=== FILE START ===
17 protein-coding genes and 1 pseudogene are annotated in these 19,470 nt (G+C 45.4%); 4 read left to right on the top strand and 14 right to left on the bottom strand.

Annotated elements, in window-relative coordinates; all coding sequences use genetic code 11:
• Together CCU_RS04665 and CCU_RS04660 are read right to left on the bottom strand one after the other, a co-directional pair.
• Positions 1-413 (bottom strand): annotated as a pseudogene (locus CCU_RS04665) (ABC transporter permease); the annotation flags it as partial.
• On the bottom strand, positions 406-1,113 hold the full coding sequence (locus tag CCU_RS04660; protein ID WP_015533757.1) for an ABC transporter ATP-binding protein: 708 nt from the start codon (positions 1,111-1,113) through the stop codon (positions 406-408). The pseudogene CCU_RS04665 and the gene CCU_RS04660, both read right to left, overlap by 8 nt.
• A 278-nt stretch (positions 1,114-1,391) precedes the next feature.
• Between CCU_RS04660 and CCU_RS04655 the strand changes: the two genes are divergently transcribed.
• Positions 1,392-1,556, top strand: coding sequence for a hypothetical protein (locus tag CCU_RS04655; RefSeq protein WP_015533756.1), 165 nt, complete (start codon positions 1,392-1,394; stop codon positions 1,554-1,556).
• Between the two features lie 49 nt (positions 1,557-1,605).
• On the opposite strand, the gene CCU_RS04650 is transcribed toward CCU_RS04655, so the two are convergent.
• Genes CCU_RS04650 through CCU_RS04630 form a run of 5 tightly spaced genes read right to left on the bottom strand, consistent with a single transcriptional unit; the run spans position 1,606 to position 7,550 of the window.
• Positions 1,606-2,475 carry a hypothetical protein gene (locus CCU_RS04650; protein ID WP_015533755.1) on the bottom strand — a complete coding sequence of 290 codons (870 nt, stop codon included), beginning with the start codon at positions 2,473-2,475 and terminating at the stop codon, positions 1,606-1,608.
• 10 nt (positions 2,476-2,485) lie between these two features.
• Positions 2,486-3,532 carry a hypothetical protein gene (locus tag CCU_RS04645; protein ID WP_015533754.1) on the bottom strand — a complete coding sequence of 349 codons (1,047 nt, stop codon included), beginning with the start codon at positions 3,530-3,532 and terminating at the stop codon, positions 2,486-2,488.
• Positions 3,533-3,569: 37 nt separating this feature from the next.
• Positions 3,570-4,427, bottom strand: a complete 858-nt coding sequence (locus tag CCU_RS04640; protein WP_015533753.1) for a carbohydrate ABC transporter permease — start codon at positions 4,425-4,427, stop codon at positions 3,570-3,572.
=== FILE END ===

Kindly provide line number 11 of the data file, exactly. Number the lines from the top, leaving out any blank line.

• Genes CCU_RS04650 through CCU_RS04630 form a run of 5 tightly spaced genes read right to left on the bottom strand, consistent with a single transcriptional unit; the run spans position 1,606 to position 7,550 of the window.